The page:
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ITM play in MTTs

    • VorpalF2F
      Super Moderator
      Super Moderator
      Joined: 02.09.2010 Posts: 10,491
      In this afternoon's (2100 GMT) PS freeroll, I was in the CO, and got a shove from UTG. A few hands before, I had 31000 or so, the the same player, shoved with a stack of ~3000, which I called loose and lost. If I can find the hand I'll post it.

      In this hand, I am just a few places above the next money level (yes, only a penny more), and I folded here.

      Not to worry about this specific hand -- it is just an illustration.
      The question is:
      What principles should I be using to judge call/fold in these cases?

      It is quite different than SNGs -- which I suck at but that's another story.

      Grabbed by Holdem Manager
      NL Holdem $1,200(BB) Party
      SB ($74,657)
      BB ($18,015)
      UTG ($6,230)
      UTG+1 ($17,953)
      UTG+2 ($16,115)
      Hero ($28,640)
      BTN ($1,945)

      SB antes $50
      Hero antes $50
      UTG antes $50
      UTG+2 antes $50
      UTG+1 antes $50
      BTN antes $50
      BB antes $50

      Dealt to Hero A:diamond: T:club:

      UTG raises to $6,180 (AI), fold, fold, fold, fold, fold, fold

      UTG wins $3,350
  • 2 replies
    • BigOVERBET
      Joined: 23.11.2010 Posts: 433
    • pzhon
      Joined: 17.06.2010 Posts: 1,151
      Obviously you have to think about the pusher's range and how much equity your hand has against that range. You should also look at the dead money in the pot from the blinds and antes.

      You are usually not that risk-averse before the final table, particularly against a shorter stack. However, you need to worry about the possibility that someone acting after you will enter the pot, too. You can't make a marginal odds call in middle position with 4 people acting after you. When someone has a hand like AK or QQ behind you, the cost depends on how large your stack is and how well your hand does against premium hands. As a rough estimate, the chance that one of n players has a top 3% hand behind you is 3xn%. So, with only 3 players left to act after you, there is about a 9% chance one will have a premium hand. With 5 players left to act, there is about a 15% chance one will have a premium hand.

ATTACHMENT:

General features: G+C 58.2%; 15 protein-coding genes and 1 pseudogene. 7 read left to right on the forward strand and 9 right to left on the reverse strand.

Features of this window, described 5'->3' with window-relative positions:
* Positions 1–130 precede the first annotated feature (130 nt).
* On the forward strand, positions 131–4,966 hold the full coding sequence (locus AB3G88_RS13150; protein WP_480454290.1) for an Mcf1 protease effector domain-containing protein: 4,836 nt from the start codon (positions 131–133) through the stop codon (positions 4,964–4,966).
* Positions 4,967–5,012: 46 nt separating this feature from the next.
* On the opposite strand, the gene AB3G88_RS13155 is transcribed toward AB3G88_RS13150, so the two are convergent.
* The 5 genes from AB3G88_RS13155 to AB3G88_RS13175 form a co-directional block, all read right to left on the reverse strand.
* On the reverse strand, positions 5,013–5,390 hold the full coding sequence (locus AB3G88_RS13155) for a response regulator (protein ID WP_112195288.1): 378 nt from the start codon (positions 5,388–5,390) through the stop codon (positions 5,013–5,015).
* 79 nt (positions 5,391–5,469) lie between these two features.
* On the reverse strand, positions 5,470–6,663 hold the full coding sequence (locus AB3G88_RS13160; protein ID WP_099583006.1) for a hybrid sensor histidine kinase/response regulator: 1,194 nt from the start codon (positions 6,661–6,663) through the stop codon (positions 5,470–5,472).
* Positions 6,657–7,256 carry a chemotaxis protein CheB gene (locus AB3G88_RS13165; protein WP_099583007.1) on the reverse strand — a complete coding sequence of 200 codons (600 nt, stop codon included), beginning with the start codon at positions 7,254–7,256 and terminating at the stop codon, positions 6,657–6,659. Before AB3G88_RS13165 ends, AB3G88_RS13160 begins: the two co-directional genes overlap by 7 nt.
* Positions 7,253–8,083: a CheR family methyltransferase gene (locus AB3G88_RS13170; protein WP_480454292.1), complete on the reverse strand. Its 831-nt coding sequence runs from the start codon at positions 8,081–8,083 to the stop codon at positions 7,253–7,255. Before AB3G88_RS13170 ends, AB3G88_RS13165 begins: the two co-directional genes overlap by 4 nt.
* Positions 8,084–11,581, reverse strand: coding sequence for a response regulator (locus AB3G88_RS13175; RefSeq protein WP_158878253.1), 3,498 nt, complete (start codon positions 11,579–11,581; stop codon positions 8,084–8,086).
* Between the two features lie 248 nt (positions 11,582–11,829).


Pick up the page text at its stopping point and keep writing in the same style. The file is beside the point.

Let's suppose you are considering pushing over a short stack with 5 players left to act after you, and you think the only players who will cold-call will have top 3% hands. If you expect to lose 50% of a 24 BB stack when you get all-in against a premium hand 15% of the time, then you lose 12 bb 15% of the time, or about 2 bb from running into premium hands. You need to expect to gain more than that 2 bb from the short stack when no one overcalls in order to get involved.

      Very short stacks (such as the button in your example) who may have the odds to call with weaker hands also take some of the dead money out of the pot, and they are reasons to play tighter.

      What about flat-calling the short stack's push? This will not lose so much if someone has AA after you. However, it invites other players into the pot, so you will see overcalls and reraises by nonpremium hands. In fact, this is often the right way to get more action when you have AA, but with a hand like ATo you don't want to invite a player with 88 or AJ or KQ into the pot.

      So, particularly when you are in early or middle position, you should often fold hands which are ahead of the short stack's range. The odds you are getting are more important from the big blind.